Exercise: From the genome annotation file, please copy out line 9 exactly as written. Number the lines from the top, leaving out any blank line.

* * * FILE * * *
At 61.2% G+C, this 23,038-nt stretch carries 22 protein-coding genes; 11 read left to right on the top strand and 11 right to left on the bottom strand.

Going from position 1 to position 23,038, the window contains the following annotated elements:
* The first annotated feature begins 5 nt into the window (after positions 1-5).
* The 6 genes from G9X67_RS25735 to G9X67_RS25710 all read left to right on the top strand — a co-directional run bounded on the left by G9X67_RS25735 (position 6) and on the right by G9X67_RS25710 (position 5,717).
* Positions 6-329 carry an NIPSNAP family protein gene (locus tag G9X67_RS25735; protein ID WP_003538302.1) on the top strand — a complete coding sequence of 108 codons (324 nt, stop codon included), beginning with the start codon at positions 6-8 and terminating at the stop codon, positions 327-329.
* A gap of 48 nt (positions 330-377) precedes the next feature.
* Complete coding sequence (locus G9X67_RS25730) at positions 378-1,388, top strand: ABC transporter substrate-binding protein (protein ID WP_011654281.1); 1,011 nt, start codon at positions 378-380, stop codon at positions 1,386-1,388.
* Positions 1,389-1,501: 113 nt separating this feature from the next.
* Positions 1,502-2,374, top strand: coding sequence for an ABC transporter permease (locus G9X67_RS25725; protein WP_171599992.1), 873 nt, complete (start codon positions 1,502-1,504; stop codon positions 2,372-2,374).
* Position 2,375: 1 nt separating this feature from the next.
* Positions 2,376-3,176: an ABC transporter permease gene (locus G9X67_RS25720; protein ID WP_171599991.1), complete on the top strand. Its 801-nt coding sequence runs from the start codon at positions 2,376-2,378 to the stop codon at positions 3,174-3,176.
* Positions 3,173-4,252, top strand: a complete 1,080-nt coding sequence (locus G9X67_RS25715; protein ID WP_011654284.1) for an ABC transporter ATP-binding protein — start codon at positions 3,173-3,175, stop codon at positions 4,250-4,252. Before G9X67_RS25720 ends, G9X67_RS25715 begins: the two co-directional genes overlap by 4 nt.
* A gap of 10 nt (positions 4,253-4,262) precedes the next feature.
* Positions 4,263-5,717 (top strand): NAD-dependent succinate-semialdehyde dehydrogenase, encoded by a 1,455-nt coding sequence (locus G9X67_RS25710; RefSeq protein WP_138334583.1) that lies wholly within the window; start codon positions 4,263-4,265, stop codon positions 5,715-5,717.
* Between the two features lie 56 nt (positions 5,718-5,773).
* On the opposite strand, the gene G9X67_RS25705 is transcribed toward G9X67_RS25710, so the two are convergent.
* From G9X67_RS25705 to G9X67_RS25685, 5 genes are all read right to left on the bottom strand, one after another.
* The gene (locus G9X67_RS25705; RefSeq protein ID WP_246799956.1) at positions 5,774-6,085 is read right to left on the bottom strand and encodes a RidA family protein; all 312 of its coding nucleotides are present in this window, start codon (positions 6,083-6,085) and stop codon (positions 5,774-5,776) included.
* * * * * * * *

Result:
* Positions 1,502-2,374, top strand: coding sequence for an ABC transporter permease (locus G9X67_RS25725; protein WP_171599992.1), 873 nt, complete (start codon positions 1,502-1,504; stop codon positions 2,372-2,374).